With reports about differences in pay between high profile men and women seemingly in the news on a daily basis at the moment, there cannot be many people in the UK who have not wondered how their pay compares to colleagues of the opposite sex.
Under the Equal Pay Act 2010, it is illegal to pay men and women in the same organisation different amounts for doing equal work, unless there is a justification for doing so.
To be classed as equal work, the work being compared must be the same or broadly similar; must have been rated as equivalent by a job evaluation; or must be work of equal value due to the effort, skill and decision-making involved.
A disgruntled employee may seek to bring an equal pay claim in the employment tribunal, which could be very be costly: an employee can recover the difference in pay for up to six years and there is always the risk that one claim could snowball into a group action as other employees in the same role seek to join in the claim.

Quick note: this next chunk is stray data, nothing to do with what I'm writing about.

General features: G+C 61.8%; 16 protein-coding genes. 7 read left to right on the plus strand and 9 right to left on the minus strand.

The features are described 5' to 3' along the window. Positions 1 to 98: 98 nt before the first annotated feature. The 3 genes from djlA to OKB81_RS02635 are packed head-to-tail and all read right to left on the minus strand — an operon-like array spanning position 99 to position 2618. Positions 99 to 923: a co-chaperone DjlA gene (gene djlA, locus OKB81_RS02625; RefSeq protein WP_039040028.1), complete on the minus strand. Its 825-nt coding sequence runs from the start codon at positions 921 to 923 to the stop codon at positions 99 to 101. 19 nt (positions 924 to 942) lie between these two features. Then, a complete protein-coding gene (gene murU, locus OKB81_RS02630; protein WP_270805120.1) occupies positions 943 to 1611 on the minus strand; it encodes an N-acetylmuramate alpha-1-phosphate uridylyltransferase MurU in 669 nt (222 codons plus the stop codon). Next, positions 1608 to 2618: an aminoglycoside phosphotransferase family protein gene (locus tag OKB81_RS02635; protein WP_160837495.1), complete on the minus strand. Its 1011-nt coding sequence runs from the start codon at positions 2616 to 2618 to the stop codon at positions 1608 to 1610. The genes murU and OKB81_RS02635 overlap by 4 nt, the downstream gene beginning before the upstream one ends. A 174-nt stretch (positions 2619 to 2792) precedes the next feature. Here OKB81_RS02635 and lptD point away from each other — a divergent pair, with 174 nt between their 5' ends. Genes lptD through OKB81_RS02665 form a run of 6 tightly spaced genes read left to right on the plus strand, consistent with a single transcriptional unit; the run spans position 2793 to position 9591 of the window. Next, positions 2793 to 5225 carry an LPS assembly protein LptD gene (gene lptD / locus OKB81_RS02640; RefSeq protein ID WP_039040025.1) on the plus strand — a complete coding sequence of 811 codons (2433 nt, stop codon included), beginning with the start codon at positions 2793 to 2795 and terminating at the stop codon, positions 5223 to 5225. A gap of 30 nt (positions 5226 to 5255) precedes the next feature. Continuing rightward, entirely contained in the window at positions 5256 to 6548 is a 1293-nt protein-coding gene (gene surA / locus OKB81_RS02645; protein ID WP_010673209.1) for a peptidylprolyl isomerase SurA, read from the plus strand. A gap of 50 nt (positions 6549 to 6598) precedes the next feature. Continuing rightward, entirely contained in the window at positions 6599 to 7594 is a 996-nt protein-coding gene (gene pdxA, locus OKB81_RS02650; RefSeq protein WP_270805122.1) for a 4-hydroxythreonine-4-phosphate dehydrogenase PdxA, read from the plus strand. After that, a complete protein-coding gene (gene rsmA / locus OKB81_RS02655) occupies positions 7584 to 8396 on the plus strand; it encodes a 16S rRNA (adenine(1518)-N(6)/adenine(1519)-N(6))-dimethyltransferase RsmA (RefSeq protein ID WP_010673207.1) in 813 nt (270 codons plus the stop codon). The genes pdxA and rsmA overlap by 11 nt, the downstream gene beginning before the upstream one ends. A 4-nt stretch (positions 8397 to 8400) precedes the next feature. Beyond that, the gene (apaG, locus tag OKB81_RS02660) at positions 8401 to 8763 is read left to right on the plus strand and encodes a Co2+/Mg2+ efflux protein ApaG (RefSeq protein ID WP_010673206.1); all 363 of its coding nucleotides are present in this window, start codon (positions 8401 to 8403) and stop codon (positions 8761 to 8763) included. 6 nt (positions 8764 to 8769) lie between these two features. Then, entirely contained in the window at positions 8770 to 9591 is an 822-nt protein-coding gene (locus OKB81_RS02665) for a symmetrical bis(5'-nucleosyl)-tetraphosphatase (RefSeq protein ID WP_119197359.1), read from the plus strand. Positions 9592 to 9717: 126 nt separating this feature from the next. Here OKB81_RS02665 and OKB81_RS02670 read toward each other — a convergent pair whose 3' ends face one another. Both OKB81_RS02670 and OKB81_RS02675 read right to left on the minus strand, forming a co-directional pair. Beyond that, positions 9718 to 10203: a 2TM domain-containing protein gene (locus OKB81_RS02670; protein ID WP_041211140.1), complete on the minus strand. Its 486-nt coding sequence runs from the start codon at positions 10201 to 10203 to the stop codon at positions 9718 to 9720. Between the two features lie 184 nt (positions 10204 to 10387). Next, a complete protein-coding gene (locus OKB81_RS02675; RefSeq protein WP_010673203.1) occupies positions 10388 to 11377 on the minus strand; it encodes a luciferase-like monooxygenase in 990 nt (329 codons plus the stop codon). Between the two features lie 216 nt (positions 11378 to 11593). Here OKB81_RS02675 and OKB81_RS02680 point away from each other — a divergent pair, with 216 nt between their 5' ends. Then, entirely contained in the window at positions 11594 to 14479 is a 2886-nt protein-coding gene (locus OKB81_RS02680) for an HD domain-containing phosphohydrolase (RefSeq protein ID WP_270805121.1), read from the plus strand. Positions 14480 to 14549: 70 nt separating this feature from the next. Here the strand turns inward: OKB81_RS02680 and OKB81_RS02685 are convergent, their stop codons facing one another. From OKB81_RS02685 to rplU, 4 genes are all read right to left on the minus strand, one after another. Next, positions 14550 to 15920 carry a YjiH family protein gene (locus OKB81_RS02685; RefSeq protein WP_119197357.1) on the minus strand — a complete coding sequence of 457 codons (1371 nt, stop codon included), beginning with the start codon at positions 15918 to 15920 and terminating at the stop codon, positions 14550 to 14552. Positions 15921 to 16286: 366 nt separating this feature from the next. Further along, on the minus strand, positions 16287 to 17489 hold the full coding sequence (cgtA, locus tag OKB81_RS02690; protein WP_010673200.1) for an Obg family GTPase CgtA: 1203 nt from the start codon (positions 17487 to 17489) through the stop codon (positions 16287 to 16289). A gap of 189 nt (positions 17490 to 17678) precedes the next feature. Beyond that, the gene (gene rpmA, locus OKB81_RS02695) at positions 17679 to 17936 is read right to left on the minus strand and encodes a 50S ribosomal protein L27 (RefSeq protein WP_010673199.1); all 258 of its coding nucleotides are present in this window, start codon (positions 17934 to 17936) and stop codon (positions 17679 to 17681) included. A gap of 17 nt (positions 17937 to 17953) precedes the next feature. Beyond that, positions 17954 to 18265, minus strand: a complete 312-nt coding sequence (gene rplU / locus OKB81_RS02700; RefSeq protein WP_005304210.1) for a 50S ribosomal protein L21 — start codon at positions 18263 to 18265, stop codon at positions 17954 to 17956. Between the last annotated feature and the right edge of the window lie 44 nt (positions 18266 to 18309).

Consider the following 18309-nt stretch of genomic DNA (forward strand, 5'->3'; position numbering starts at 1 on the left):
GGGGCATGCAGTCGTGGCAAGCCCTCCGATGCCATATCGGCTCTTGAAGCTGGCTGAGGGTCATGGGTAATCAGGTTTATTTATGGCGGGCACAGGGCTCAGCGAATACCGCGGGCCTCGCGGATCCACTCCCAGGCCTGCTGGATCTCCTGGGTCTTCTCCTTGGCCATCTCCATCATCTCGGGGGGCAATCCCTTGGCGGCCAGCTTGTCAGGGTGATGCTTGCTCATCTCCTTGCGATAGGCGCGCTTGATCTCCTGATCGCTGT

Even where a claim is not made, unequal pay can be demoralising and divisive among the workforce and cause significant damage to your reputation.
Where men and women are paid differently for equal work, you may be able to defend this by showing a material difference between the employees that explains the different rates.
This could relate to length of service or expertise and experience.
Market forces may also be relevant, but if you are trying to rely on this explanation you will need to tread carefully.
There are three immediate steps you can take to reduce the likelihood of a claim being made:
- Flush out any equal pay issues by carrying out an equal pay review. The Equality and Human Rights Commission (EHRC) offers guidance on how to undertake this.
- Act upon the findings of the review to iron out any differences in pay. This might mean changing pay or implementing pay freezes to allow other employees’ pay to catch up. This needs to be handled carefully and in accordance with legal advice.
- Consider putting in place a transparent pay system, as explained in the EHRC’s pay systems guidance.